The Horror Honeys: I Dare You Not to Roll Your Eyes Before the Movie is Done...

I Dare You Not to Roll Your Eyes Before the Movie is Done...

A Revenge Honey Review by Linnie


Home Movie (2008)

It took me a long ass time to finally get my hands on a copy of Christopher Denham's Home Movie (via Hulu, of all places), and I think we have to file this one under a case of my expectations being too high. Because while I find creepy/sociopathic kids terrifying, Home Movie did nothing that hasn't already been covered before (and better) by The Children, The Bad Seed, The Good Son, Who Can Kill a Child?, aw hell... Just name off any killer kid movie and it's probably better than Home Movie.

Which isn't to say it's awful. It's just not... much of anything memorable.

The Story: Parents David (Adrian Pasdar) and Clare (Cady McClain), a pastor and a psychologist respectively, move their twins out to the country when it is clear that something is seriously psychologically wrong with them. However, a Rocky Mountain High isn't enough to stop little Emily and Jack from throwing tantrums during family prayer time, crucifying the family cat, and biting each other until they draw blood for fun. And of course, because yuppies, David and Clare obsessively monitor every moment of their family fun time, which just also happens to involve a lot of tiny twin sadism.


The Kids: Emily and Jack, played by real-life siblings Amber Joy and Austin Williams, aren't actually as creepy as I was expecting them to be. When trailers set you up for scenes of pet murder and parent beating, you expect some seriously cold little shits and honestly, I just never really felt it from these kids. Maybe I've been desensitized from decades of horror films and episodes of Law & Order: SVU, but since the kids were only show in full-blown sociopath mode for about 20 minutes and I never believed there was any demonic possession involved, I just wasn't buying it.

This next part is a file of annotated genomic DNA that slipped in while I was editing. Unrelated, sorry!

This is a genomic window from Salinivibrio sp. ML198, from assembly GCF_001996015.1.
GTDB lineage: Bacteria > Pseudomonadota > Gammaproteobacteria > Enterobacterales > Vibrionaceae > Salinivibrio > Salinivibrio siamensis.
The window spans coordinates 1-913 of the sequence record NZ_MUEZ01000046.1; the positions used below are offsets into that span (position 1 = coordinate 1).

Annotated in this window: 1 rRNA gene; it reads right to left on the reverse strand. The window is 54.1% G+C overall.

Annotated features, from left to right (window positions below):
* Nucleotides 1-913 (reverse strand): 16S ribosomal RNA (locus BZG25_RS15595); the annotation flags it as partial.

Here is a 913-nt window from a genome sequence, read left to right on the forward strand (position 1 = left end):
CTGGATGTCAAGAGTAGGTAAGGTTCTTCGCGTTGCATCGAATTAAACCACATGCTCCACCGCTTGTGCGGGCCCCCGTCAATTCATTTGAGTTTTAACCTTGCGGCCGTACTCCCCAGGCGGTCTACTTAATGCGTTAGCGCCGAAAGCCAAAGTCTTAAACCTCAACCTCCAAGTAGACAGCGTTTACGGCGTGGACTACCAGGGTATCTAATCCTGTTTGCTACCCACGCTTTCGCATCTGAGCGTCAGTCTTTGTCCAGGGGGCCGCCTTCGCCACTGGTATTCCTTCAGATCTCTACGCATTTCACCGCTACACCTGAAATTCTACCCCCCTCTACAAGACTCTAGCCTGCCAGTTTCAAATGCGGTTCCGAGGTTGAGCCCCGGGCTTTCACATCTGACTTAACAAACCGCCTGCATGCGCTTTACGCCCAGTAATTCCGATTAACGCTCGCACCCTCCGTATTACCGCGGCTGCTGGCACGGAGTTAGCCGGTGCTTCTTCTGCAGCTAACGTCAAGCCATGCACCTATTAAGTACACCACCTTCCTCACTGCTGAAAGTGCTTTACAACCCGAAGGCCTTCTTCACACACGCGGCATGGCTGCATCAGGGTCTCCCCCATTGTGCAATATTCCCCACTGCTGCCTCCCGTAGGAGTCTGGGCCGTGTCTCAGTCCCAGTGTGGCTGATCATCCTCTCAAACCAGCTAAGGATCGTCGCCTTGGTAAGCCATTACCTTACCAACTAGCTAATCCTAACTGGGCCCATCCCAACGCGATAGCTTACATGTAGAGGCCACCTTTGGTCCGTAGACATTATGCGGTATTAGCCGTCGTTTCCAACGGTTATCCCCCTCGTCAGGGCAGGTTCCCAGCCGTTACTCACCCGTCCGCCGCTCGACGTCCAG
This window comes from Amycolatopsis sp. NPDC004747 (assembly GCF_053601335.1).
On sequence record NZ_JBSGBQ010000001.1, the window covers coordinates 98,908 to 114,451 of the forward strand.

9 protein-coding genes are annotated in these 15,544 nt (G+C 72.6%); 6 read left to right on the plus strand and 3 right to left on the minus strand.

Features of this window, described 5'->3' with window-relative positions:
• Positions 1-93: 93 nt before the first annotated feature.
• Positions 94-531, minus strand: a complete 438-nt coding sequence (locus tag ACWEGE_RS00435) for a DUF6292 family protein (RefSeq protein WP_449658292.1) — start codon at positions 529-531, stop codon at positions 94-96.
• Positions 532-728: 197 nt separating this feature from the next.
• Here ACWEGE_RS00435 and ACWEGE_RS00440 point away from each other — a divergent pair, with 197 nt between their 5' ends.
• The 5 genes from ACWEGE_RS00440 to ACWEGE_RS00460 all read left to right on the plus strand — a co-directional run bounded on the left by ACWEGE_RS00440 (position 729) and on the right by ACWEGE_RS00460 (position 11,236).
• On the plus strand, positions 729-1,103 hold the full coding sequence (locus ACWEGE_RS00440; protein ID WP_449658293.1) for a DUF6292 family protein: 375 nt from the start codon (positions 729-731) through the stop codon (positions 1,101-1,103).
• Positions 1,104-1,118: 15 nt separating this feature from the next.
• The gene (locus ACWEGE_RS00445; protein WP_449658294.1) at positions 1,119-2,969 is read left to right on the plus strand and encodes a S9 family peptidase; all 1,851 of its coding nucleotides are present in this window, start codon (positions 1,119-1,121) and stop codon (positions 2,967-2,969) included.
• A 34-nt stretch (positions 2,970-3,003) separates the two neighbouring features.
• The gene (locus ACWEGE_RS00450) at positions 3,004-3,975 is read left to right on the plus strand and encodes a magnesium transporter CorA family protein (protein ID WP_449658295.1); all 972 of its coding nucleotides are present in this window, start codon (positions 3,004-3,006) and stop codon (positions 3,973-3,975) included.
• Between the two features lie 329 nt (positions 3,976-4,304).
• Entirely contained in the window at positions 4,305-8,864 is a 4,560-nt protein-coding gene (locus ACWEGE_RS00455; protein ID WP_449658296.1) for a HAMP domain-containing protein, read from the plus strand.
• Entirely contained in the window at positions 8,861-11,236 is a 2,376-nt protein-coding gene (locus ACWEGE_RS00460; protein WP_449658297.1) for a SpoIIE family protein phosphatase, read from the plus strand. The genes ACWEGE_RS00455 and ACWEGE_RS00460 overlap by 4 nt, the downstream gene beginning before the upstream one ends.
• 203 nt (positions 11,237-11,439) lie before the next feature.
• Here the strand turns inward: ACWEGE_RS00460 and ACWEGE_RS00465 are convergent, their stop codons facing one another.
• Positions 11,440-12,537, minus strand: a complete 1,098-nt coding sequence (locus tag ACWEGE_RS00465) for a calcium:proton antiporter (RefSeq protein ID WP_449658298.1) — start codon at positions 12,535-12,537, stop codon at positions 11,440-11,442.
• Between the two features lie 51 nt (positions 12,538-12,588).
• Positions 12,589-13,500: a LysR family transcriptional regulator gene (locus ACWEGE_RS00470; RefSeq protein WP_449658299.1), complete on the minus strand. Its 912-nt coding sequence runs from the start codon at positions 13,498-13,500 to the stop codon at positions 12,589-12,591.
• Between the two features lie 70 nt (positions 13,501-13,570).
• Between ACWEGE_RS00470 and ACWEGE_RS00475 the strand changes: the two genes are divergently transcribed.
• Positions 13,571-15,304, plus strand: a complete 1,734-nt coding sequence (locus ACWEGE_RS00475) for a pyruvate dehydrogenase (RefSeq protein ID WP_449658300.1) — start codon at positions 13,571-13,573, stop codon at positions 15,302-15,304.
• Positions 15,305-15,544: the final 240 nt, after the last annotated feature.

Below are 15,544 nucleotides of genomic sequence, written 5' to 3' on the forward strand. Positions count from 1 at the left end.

The Found Footage Aspect: I have ZERO patience for found footage, and I never have. I've only seen it done well a few times, including recently with The Taking of Deborah Logan, but Home Movie isn't really done all that well. Yes, I know that families are big on documenting major life moments, but I found it hard to believe a mother would be intercutting her psychological analysis of her children with Easter egg hunting and birthday celebrations. It all felt clumsy and just wore me out by the final, resolution-free conclusion.

Revenge Honey Bone of Contention (and mild spoiler): Toward the end of the film, once the twins have been found out as little murder monsters, they are rightfully convicted of a crime. But, because it is Easter, the Department of Social Services send them home with their parents for the night until court re-opens the next day. This is a massively ridiculous plot point. Regardless of age, holiday, state, whatever: if two children are CHARGED, let alone expediently convicted somehow, of attempted murder and more, they wouldn't be released into anyone's care but a juvenile detention facility. This was some seriously lazy writing.


In the end, while I appreciated Denham's attempt to show the disparate approaches to dealing with problem children and how both science and spirituality are incapable of explaining true sociopathy, Home Movie just wasn't a strong enough film to shoulder such heady themes. When it comes to movies about killer kids, Home Movie just isn't creepy enough to count.

Revenge Honey Rating: 2 Jesus Cats out of 5